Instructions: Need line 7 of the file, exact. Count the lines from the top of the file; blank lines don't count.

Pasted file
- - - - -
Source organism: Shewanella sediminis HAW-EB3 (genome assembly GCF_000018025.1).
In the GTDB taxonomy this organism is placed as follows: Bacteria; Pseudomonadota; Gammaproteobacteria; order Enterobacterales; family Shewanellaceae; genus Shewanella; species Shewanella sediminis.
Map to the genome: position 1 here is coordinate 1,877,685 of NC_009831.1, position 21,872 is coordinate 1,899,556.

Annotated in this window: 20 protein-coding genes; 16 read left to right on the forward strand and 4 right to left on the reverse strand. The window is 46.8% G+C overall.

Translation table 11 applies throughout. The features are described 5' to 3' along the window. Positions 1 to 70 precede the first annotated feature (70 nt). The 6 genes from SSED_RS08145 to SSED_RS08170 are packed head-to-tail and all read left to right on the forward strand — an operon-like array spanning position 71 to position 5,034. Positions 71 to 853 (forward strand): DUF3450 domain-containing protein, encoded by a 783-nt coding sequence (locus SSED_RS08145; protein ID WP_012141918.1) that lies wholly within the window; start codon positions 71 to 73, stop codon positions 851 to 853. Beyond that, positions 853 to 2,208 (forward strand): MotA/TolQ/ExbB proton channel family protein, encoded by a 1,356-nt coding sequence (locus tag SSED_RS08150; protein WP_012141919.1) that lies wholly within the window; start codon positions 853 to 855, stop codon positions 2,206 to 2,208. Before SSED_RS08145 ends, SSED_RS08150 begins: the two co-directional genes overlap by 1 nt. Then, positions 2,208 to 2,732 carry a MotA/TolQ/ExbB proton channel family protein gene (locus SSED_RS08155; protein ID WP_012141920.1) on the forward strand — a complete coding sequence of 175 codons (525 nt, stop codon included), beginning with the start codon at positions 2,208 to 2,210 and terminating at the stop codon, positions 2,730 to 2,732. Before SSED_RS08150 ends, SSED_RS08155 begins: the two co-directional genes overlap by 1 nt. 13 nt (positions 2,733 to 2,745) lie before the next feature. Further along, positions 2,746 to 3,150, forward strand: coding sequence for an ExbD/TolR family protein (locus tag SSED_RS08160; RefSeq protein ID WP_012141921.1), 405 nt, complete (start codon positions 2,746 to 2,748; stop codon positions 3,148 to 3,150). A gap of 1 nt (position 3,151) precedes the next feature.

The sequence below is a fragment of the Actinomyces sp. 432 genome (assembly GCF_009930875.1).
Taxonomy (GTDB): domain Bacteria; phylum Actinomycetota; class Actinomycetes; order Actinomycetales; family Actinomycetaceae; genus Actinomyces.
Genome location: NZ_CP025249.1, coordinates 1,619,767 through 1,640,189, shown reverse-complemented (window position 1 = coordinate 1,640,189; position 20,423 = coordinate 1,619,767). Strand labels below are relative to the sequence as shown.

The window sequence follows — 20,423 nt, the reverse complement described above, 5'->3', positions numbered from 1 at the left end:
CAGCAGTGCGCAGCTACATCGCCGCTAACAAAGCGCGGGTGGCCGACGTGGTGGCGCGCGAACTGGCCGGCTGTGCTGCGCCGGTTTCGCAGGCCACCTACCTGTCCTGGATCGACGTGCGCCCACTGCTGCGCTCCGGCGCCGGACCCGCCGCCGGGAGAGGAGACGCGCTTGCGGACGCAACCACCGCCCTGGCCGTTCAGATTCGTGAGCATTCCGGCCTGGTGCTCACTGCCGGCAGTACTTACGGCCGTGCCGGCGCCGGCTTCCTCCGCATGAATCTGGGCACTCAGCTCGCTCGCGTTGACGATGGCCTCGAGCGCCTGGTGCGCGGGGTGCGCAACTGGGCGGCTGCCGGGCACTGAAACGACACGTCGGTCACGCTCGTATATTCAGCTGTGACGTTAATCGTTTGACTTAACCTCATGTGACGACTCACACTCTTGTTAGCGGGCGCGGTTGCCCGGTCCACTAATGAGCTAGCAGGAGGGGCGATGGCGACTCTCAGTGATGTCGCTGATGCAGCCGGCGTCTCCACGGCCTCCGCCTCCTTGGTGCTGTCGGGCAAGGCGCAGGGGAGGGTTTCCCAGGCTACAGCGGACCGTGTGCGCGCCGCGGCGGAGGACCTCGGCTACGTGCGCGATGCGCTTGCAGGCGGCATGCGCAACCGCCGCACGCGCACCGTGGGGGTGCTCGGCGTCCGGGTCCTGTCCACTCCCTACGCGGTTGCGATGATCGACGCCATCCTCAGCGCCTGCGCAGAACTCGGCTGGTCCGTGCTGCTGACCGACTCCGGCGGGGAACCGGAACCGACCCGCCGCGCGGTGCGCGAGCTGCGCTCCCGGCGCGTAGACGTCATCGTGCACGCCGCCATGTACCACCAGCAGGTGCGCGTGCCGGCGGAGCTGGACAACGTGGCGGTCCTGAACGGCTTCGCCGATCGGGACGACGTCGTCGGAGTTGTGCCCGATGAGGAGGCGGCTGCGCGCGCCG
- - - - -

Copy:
Taxonomy (GTDB): domain Bacteria; phylum Actinomycetota; class Actinomycetes; order Actinomycetales; family Actinomycetaceae; genus Actinomyces.